By Saskatchewan Court Of Queen's Bench
In its January 2011 decision in Gulka Enterprises Ltd. v Bayer CropScience Inc. (“Bayer”), the Saskatchewan Court of Queen’s Bench ruled in favour of the producer, Gulka Enterprises Ltd. (“Gulka”), awarding compensation for damage resulting from chemical harm caused to Gulka’s flax crop by Bayer’s herbicide, Buctril® M (“Buctril M”), when tank-mixed with Fusion® at recommended rates to control weeds.
In 2005 Gulka sowed 860 acres to Vimy Flax. The majority of the seed was sowed into Gulka’s fields at their optimal time and in optimal conditions. Before seeding was finished, heavy rainfall occurred in the area, and the last 100 acres were sowed in very wet conditions late in the planting season on June 20, 2005.
The fields eventually to be sprayed with a Buctril M/Fusion tank-mix were sowed at the optimal time and under good weather conditions, however these fields produced the lowest yields. Based on expert evidence, the court determined that the low yield was a result of applying Buctril M in conditions that were too hot and humid. Applying Buctril M in hot, humid conditions effectively stunted the growth of Gulka’s flax and when tank-mixed with Fusion did not control the weeds, for which the tank mix was intended.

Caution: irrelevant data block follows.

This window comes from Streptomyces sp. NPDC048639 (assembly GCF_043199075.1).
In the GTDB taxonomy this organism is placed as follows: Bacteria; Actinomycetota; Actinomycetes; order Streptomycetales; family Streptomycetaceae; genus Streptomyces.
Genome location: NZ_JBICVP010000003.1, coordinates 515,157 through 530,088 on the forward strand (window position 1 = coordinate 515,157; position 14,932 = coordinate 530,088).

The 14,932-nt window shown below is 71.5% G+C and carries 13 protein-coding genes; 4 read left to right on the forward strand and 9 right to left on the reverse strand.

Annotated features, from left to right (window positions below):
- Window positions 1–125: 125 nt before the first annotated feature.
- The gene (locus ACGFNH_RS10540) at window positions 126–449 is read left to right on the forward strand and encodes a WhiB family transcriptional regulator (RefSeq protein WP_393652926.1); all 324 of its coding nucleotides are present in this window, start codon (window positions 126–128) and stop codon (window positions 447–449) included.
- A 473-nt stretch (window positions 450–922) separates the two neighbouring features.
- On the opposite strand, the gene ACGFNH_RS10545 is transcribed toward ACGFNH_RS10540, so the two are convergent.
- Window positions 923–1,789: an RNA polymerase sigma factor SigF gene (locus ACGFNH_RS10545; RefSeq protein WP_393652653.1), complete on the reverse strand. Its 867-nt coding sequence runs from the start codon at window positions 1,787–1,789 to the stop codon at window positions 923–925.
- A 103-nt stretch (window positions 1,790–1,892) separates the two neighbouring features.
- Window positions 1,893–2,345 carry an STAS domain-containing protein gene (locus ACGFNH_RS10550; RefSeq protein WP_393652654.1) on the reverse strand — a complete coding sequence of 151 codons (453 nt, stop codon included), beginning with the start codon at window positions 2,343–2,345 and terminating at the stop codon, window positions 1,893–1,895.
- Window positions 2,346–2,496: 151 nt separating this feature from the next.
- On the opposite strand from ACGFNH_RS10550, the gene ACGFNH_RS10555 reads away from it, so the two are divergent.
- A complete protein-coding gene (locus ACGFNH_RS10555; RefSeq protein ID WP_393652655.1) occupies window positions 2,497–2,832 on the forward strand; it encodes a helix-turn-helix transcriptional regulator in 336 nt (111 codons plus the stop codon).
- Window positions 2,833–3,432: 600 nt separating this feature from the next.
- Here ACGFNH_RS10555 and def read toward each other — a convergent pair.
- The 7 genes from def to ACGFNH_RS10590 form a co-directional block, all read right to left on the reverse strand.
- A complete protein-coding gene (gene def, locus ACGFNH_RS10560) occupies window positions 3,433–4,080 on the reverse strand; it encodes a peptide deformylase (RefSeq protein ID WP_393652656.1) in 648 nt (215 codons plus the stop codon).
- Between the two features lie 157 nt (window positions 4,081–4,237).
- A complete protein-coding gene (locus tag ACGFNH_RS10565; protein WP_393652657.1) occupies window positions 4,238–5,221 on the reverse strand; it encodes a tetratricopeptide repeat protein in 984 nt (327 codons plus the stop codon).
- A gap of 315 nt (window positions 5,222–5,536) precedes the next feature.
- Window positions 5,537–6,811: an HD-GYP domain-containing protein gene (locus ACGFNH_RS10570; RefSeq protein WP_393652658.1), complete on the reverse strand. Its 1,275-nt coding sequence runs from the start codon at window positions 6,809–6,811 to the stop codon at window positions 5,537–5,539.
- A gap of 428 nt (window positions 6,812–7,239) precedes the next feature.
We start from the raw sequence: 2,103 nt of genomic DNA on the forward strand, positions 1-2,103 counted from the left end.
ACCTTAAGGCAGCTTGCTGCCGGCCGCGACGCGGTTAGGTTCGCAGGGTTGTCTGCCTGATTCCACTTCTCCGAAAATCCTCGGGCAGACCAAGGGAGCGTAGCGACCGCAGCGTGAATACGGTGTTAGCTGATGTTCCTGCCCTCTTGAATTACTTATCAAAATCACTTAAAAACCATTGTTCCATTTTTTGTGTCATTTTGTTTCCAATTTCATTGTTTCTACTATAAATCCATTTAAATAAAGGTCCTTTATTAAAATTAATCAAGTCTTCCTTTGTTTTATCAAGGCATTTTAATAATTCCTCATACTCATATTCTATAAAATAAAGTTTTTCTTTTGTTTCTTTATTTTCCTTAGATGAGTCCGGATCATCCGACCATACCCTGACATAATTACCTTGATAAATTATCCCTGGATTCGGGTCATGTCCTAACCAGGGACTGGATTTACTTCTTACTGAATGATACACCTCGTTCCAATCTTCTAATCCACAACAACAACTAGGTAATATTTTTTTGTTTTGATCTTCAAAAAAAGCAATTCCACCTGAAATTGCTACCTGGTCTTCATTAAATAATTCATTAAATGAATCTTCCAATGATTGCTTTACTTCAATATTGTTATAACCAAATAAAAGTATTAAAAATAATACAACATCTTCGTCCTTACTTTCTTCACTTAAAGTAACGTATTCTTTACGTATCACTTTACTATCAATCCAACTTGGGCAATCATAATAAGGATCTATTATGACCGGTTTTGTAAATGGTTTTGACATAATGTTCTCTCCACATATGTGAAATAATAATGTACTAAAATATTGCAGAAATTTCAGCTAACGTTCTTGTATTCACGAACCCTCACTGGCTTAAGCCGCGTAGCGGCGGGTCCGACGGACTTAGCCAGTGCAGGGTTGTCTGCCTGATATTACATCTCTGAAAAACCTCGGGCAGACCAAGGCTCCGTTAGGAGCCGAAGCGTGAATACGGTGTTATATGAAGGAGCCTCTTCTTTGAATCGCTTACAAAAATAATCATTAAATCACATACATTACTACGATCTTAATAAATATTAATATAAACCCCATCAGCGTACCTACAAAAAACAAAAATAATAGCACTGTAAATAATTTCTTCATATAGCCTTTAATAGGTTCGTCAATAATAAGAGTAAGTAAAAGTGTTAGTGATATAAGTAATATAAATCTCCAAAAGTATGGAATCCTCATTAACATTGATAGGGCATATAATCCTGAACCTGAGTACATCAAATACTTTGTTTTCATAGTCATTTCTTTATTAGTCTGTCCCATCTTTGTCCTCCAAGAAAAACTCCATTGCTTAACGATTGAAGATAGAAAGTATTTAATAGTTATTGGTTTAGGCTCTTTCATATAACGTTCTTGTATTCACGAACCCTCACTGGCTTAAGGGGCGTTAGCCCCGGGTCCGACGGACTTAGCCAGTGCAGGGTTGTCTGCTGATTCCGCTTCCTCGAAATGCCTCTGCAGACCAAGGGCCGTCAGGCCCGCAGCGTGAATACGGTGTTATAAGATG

The Court found that the labels on the jugs were noticeably vague, and though they warned “Do not spray in hot, humid weather conditions.”, the labels bore no details or parameters for the non-compliant hot, humid weather conditions. There was no specific warning not to spray if the temperature in the next 48 hours would be between 25C and 27C, nor was there a reference to the recommended humidex readings. This notwithstanding Bayer’s knowledge of the risk of damage from high temperatures and humidity within 48 hours of spraying with Buctril M. The Saskatchewan 2005 Guide to Crop Protection in Gulka’s possession contained details regarding conditions impacting the effect of various chemicals, but the Court noted that the front cover of the Guide states in bold letters “This publication is only a guide. Always refer to the product label for application details and precautions.”
The Gulka decision demonstrates the importance of providing accurate written herbicide product warnings, especially when the details omitted might affect the consumer’s choice to purchase the product in the first place. The courts will continue to rule in favour of producers when manufacturers capable of protecting themselves with proper, adequate warnings fail to do so. As well, given the use of Buctril M by Gulka in 2005, and the Court’s decision six years later in 2011, inadequate or incomplete warnings can clearly create a ticking time bomb for herbicide manufacturers.
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